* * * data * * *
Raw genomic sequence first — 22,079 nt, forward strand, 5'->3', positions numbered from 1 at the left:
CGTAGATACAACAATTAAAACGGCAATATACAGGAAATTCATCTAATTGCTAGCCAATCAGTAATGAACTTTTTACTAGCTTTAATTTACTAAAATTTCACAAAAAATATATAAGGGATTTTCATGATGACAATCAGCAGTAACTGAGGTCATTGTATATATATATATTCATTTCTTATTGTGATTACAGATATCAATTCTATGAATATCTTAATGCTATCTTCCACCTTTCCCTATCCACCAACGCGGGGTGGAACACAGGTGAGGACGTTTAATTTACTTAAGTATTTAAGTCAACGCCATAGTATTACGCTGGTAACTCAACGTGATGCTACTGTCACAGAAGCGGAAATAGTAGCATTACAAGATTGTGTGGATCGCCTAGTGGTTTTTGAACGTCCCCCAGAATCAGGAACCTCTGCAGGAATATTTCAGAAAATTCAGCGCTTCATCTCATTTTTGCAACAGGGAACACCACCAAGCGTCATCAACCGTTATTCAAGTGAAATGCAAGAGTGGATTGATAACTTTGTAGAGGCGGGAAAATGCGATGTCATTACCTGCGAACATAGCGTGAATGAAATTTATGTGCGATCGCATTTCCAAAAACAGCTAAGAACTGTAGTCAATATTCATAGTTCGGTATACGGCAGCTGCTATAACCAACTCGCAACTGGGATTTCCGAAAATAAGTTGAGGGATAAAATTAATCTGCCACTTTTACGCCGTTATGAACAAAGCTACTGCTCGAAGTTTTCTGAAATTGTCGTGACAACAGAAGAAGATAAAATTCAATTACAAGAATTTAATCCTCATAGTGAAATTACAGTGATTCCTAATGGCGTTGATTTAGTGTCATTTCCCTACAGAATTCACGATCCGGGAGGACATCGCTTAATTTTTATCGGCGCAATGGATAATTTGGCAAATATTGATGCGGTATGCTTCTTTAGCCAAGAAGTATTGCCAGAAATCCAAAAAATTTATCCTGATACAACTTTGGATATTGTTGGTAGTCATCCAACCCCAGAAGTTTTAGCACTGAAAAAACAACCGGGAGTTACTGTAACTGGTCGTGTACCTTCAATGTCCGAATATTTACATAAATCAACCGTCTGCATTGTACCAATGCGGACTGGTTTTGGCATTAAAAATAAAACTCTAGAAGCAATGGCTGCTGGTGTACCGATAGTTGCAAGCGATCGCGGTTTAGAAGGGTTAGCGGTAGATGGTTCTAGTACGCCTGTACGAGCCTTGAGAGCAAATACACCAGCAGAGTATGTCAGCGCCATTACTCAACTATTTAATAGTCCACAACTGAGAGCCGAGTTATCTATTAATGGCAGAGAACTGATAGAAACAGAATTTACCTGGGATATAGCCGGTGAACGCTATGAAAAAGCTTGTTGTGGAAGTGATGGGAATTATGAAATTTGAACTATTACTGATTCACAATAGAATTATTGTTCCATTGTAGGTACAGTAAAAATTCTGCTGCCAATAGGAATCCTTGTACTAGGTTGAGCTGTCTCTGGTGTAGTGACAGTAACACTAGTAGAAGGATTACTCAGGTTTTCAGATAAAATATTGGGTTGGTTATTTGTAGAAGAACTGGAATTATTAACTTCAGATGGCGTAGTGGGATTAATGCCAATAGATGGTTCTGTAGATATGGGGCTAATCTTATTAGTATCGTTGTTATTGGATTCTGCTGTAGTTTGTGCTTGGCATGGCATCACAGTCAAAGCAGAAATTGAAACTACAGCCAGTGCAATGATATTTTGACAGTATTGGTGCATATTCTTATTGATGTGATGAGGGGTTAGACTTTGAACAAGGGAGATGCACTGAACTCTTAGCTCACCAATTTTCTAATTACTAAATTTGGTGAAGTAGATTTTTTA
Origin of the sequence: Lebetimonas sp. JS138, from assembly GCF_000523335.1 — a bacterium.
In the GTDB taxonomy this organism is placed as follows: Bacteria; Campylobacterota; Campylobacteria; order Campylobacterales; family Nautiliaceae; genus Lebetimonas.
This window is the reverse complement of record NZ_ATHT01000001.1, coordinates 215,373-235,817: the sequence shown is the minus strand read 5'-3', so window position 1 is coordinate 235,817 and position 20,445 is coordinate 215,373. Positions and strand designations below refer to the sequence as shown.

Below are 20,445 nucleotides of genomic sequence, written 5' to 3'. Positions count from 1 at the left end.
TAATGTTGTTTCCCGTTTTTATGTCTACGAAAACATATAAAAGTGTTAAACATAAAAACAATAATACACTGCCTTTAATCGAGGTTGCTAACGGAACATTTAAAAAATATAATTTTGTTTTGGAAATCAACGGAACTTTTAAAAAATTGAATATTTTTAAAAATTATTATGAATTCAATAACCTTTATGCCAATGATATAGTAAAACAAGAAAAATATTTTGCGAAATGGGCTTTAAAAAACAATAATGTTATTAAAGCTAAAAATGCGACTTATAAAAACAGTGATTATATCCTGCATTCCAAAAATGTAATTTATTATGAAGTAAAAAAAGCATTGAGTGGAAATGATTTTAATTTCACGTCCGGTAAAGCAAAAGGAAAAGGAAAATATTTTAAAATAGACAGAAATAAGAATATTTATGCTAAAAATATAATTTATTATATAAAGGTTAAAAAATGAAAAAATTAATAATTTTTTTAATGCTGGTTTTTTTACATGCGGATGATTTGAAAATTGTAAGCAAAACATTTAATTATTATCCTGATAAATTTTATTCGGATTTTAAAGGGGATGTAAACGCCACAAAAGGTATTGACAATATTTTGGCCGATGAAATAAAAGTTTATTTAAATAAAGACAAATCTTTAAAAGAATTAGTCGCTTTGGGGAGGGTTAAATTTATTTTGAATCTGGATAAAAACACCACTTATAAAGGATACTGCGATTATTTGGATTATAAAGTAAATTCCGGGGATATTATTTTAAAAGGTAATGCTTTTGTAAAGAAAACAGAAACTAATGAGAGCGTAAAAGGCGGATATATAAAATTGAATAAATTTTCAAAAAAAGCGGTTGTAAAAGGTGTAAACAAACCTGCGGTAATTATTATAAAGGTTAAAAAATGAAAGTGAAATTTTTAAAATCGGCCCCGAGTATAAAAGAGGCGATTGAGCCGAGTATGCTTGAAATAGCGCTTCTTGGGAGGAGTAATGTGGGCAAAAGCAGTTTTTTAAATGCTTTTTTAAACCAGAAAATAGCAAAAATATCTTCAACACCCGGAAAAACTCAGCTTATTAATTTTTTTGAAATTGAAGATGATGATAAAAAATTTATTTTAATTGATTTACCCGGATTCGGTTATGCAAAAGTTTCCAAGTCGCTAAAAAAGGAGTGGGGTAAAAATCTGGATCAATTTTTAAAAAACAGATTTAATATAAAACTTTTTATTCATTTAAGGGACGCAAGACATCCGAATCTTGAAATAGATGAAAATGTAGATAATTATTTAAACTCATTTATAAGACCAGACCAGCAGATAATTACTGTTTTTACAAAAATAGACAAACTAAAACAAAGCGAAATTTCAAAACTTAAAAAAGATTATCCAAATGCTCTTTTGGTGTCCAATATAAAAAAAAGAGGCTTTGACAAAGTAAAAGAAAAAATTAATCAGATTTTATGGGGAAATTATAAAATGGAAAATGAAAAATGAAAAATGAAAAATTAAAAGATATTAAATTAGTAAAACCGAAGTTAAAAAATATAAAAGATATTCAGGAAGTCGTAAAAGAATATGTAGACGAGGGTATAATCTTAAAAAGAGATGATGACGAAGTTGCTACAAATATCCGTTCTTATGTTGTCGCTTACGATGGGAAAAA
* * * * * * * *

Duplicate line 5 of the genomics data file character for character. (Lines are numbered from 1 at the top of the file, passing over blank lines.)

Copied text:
This window is the reverse complement of record NZ_ATHT01000001.1, coordinates 215,373-235,817: the sequence shown is the minus strand read 5'-3', so window position 1 is coordinate 235,817 and position 20,445 is coordinate 215,373. Positions and strand designations below refer to the sequence as shown.